NA’E LOI NAI ‘A E TU’I?

Posted: 24-Sep-2020 11:43 AM

Editorials

“Koe fa’unga hotau Pule’anga ‘i he ngaahi ‘aho kimu’a ko ‘eku pule na’e fakaleveleva, pea ko hoku loto ‘a e lao, pea koau ‘oku ou fili ‘a ia ke kau ki he Fale Alea, pea koau ‘oku pule ke fakanofo ‘a e hou’eiki pe fakahifo ha hou’eiki. Ka ‘oku ha kiate au ko e kuonga fakapo’uli ia, pea koe akenga fo’ou ‘eni ia ma’a Tonga. Ko ia ‘oku ou foaki ‘ae Konisitutone pea fakahoko hoku fatongia ‘o fakatatau ki he Konisitutone pea pehe kiate kinautolu ‘oku muiaki mai, pea ke hoko ‘ae Konisitutone ko e makatu’u ia ‘o Tonga ‘o Ta’engata.”

Koe To Folofola Malanga ‘ae Tu’i, 1875 mei he voliume 11, fika. 6 ‘o e Po’opo’oi ‘i he 1875.

‘Oku lahi ‘a e taimi ‘oku tau fanongoa ai ‘ae  tala ‘oku makehe ai ‘a Tonga mei he ngaahi fonua ‘oe Pasifiki. Taimi lahi ‘oku tau polepole ‘i he tu’unga ko e ‘uhi ne ‘ikai kolonia ki tautolu ‘e ha fonua muli. Ko e me’a fakaofo ia ko e tolonga ‘a e ngaahi fa’unga hotau pule’anga he ngaahi lau’i ta’u mai ko ‘eni. Ka ‘oku tala foki tokua ko e hu’u kotoa pe ‘a e ngaahi fakakaukau koia mei he tui ko e Konisitutone na’a ne malu’i kitautolu mo hotau fonua.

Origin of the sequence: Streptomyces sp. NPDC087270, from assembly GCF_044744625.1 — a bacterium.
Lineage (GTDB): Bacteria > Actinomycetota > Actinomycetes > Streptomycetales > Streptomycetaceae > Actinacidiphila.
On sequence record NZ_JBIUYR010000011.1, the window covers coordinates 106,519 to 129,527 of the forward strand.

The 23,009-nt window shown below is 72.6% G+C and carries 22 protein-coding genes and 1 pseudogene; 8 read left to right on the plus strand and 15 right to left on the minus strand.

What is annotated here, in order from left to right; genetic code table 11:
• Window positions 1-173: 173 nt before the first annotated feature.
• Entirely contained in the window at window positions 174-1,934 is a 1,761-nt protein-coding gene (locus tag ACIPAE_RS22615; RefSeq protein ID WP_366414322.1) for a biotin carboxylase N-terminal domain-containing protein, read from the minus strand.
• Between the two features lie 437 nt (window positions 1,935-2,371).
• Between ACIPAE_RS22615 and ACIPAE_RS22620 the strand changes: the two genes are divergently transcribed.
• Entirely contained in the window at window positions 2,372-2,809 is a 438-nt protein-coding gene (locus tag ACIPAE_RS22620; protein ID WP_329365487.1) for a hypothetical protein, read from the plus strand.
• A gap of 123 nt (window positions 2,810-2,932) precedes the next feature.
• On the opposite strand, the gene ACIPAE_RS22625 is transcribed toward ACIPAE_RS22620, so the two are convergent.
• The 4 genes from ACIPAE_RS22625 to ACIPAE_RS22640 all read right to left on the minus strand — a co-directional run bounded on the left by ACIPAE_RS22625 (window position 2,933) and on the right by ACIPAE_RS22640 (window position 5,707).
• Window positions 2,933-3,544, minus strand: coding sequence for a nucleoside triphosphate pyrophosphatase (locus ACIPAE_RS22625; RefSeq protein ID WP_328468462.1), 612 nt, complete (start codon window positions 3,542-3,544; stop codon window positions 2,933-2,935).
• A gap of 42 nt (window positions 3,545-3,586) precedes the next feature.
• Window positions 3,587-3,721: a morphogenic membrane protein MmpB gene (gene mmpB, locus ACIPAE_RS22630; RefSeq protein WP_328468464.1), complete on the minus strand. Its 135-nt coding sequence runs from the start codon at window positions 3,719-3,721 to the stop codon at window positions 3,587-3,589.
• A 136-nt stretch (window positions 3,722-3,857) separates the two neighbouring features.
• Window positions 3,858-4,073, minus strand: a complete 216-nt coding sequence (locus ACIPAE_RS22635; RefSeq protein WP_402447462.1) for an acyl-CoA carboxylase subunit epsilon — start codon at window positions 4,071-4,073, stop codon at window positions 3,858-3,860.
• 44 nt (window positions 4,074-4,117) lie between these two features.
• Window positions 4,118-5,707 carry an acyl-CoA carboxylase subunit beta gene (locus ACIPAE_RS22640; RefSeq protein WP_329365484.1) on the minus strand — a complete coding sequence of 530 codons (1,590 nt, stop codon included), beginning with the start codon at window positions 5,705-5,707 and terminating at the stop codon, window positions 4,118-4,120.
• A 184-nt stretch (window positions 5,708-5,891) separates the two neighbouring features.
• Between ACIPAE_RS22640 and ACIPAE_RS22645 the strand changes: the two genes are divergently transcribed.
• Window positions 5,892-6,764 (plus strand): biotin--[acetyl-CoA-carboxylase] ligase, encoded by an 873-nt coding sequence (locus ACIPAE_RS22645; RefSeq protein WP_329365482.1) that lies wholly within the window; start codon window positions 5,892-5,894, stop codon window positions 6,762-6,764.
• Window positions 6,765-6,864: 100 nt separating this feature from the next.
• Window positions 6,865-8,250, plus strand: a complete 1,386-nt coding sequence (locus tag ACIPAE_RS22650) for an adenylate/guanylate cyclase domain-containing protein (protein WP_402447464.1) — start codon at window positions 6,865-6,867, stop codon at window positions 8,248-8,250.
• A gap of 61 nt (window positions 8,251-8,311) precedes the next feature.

Kaekehe, ko e ‘aho ko ia ne foaki ai ‘a e Konisitutone ne kei tokolahi pe kakai Tonga ia ne ‘ikai ke nau mahino’i ‘a e Konisitutone, pea mo e ni’ihi ‘o e kakai ne ‘ikai pe ha nau manako pe ‘ilo ki he lao. Ne si’isi’i ke fai ha talanga fakafonua ia ki he Konisitutone pe ko ha tanaki fakakaukau mei he kakai ki hono fa’u ‘o e Konisitutone. Ka koe lahi taha ‘o e ngaahi tohi ne fatu ‘aki ‘a e Konisitutone ko e tatanaki mai ia mei he kakai muli na’a nau ‘i Tonga ni. ‘I he taha ‘o e ngaahi tohi ne fakaanga’i ‘a e Konisitutone ko Basil Thompson na’a ne fakaha ai ko hono fakatonga’i ‘o e Konisitutone ‘oku ‘ikai ke mahino ngofua ia ki he kakai pea ko e fakapilitania ‘oku to e ta’emahino ange ia. Ko e fakatu’utamaki he na’e ‘ikai ke maa’usia fefe ‘e he kau muli ‘a e tukufakaholo ‘a e  kakai Tonga ‘a ia ‘oku mamafa ange ia ‘i he Konisitutone. Ko e ma’uma’uluta ‘a e sosaieti Tonga ko e ngaue ia ‘a e fa’unga tukufakaholo pea konga si’i pe ki he lao. Ko e Konisitutone ia ne hange pe ia ha paasipooti ke tau kau ai ki he toenga ‘o mamani.